UnTwelve is proud to present an interview with our 3rd prize winner from the 2010 composition competition, Igliashon Jones. His entry, Persephone Descends was premiered on Jan. 29th at the winner's "dark concert".
Igliashon Jones (legal name Jason Yerger) is a microtonal guitarist and electronic music composer. He currently favors uncommon equal divisions of the octave, Like 16, 20, 18, 8, And 10. He is almost 28 years old, and has no formal musical training. He lives in Oakland, CA, not far from the birthplace of the alternative tunings e-mailing list from Mills College, but is sad to report a near-total lack of microtonal community in Oakland these days.
UnTwelve: Can you tell us a little bit about your musical background?
IJ: The only musical instrument on which I have any formal technical training is the guitar, on which I've taken a grand total of about 9 months of lessons in my entire life. I started learning around the age of 13 and spent most of my middle school and high school years playing in alternative rock bands, often covering bands like Weezer and the Smashing Pumpkins. What little I know about common-practice music theory I picked up from various friends who majored in music in college.
UnTwelve: When did you discover tuning and microtones as an interesting dimension to use in your composing? What draws you to it?
IJ: Well, in my formative years I always saw myself as a bit of an outsider, as someone who existed apart from my fellow human beings. Not superior or anything, mind you, just...with a different set of innate desires and priorities. So when I became a musician, it didn't take me long to realize that it's painfully difficult to write music in a pop idiom without simply rephrasing or outright repeating the same musical ideas that countless others have already expressed, and I found that frustrating. Try as I might, I just couldn't find a way to escape sounding "familiar" and "ordinary"--I tried playing everything in crazy compound time-signatures, using a variety of bizarre (though still 12-tET) open-tunings on my guitars, using ludicrous amounts of effects processing (at one point I possessed over 30 stomp-boxes and employed ALL OF THEM in my setup)...but no matter which way I turned, it seemed as though countless other musicians had already been there and claimed those techniques for their own.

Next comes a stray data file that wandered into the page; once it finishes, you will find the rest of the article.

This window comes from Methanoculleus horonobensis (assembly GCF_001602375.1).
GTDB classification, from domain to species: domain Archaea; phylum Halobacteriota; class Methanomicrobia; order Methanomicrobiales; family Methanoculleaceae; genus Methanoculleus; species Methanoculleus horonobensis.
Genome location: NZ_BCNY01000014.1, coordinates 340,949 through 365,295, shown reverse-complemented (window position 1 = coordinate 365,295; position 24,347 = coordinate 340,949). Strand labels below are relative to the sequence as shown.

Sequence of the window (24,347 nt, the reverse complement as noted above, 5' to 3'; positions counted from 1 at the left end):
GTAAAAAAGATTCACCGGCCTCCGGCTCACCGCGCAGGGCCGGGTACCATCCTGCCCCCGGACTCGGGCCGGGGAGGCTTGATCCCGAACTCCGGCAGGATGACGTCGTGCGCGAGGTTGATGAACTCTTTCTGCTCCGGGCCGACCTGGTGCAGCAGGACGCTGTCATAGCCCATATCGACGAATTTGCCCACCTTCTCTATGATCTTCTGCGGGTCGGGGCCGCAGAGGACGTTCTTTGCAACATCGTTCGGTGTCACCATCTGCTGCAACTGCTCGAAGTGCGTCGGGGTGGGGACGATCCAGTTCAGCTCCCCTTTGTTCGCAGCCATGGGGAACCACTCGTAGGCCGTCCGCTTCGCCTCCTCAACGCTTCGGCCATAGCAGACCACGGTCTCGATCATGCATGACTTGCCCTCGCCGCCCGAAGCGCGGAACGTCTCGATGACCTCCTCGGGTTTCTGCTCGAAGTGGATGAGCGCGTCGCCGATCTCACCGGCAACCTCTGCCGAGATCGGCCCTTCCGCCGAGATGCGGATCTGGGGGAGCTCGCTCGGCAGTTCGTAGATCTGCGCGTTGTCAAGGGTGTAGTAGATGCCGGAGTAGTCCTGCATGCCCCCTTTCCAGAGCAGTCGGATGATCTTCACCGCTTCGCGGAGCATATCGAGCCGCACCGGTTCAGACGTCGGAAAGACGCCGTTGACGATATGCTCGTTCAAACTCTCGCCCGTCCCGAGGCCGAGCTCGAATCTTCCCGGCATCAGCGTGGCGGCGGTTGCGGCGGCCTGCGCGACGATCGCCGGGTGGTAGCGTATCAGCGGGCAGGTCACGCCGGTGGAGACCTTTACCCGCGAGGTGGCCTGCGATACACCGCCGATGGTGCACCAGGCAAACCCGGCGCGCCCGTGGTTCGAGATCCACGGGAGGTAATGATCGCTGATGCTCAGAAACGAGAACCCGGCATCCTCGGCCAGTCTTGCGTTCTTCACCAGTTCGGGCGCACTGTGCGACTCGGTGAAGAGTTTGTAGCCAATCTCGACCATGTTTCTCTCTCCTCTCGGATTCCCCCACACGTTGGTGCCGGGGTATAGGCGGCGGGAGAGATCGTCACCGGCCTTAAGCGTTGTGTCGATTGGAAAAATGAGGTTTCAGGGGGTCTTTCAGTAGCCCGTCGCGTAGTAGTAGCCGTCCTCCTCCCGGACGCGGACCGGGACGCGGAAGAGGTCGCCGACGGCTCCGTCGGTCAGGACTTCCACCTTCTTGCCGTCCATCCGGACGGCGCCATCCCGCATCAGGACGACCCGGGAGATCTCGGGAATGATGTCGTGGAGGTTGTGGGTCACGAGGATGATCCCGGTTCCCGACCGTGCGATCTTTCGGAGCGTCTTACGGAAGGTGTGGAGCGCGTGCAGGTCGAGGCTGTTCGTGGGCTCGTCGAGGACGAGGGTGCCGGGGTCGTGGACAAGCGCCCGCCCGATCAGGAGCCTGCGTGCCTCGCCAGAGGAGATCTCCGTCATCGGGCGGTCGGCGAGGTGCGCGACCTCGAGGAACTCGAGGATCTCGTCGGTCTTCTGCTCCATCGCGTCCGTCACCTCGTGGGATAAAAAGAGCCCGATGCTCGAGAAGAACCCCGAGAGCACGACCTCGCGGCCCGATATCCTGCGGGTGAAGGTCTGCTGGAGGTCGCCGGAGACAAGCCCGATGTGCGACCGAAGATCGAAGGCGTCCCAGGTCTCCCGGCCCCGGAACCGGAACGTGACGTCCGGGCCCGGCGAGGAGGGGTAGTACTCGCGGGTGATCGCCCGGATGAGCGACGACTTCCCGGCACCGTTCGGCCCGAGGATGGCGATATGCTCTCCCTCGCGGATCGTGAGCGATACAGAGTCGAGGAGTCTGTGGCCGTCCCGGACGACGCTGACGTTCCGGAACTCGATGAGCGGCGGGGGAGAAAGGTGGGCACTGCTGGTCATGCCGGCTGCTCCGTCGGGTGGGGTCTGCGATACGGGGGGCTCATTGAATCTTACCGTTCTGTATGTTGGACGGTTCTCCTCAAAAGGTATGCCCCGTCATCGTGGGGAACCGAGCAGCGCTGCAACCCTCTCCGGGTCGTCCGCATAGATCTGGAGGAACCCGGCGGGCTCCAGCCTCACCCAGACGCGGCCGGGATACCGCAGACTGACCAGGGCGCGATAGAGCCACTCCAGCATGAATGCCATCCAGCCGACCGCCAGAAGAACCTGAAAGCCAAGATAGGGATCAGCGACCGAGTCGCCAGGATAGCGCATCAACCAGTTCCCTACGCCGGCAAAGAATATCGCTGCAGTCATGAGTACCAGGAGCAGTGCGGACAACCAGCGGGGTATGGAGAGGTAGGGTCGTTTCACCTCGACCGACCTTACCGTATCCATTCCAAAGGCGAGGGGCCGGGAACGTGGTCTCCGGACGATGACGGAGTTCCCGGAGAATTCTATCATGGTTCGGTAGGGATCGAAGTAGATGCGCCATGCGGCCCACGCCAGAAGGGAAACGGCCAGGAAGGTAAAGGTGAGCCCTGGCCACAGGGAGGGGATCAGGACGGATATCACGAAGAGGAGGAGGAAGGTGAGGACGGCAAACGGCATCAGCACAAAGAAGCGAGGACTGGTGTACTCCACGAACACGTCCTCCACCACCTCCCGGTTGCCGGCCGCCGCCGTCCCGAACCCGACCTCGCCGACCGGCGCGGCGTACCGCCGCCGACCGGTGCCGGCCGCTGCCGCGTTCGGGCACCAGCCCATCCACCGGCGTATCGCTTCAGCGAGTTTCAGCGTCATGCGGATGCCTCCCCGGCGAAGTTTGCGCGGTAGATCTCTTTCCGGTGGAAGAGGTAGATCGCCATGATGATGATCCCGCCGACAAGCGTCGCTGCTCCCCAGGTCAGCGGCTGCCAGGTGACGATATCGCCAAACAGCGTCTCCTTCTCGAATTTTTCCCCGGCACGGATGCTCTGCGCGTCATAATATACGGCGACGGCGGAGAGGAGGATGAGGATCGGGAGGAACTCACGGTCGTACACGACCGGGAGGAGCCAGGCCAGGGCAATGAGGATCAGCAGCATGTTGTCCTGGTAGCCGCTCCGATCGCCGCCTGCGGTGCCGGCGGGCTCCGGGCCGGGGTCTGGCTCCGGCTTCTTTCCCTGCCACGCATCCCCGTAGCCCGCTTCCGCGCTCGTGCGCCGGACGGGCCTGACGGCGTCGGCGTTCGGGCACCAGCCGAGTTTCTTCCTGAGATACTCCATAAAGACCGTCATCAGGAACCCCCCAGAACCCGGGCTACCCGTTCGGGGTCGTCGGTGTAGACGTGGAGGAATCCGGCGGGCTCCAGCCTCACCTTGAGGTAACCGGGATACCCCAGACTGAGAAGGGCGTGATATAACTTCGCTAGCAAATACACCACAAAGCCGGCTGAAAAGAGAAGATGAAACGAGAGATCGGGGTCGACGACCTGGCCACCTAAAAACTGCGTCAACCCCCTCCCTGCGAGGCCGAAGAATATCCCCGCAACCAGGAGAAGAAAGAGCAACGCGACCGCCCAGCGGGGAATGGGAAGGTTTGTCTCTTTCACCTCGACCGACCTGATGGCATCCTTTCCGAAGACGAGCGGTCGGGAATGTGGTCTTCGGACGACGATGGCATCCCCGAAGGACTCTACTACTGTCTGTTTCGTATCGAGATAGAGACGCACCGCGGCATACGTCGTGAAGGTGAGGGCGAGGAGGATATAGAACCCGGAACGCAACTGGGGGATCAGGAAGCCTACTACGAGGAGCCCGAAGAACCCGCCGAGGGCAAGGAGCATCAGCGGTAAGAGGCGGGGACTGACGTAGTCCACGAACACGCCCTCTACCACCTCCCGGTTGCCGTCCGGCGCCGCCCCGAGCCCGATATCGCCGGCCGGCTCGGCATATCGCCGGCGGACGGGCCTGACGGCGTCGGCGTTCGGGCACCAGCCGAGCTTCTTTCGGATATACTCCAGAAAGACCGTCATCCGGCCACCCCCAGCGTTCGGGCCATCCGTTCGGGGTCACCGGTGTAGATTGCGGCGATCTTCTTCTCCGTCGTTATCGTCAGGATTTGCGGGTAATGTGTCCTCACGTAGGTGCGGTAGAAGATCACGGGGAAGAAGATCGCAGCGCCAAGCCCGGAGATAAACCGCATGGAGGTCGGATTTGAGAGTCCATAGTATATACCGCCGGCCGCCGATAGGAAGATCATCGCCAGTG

Then it dawned on me one day, probably around 2003 or so: one thing that every musician (or every musician I knew of at the time) had in common was "the same 12 notes". If there's only so many ways they can be arranged in a pop song, wasn't the escape route obvious? I had to use "more" notes! I tried to imagine what it would sound like if I added a 13th note to the octave, right in the middle, so that all the surrounding intervals would have to squeeze in a bit to accommodate it. I couldn't imagine it. So I turned to the internet. The rest is history.
IJ: The world of microtonality is definitely the "holy grail" of idiosyncrasy that I once sought. It is such a vast and unexplored territory that it is not in the least bit difficult to find things that I am literally the first person to do. Not that that gives me possession of them; I have no desire to stamp my name on music history, and in fact I operate almost exclusively under a pseudonym (what parents would be so crass as to name a child "Igliashon"?) so that credit to my person is almost impossible to bestow. The important thing to me is not to receive credit as an innovator, or to have a hand in establishing theoretical conventions; it's simply to have the freedom to define my own musical language without having to worry about pre-defined connotations. The ability to write music that people can hear for the first time ever and really be forced to think a bit about what they are hearing and what it means.
UnTwelve: Tell us a little bit about your process in general, and in particular for your entry piece. What does 'technique' mean to you? Are there any ways you tend to find inspiration?
IJ: Even in the world of microtonality, I seem to be a bit of a maverick. I go for tunings that most people with an education in the fundamentals of Just Intonation would sneer at as being "hopelessly discordant". I don't do it just to be a weirdo, though; I find that scales which deviate significantly from JI have a more pronounced "character"--they stick out like burn victims in a crowd of fashion models. It is the unique character of these "bad" scales that inspires me, as often they can do things that "good" scales can't.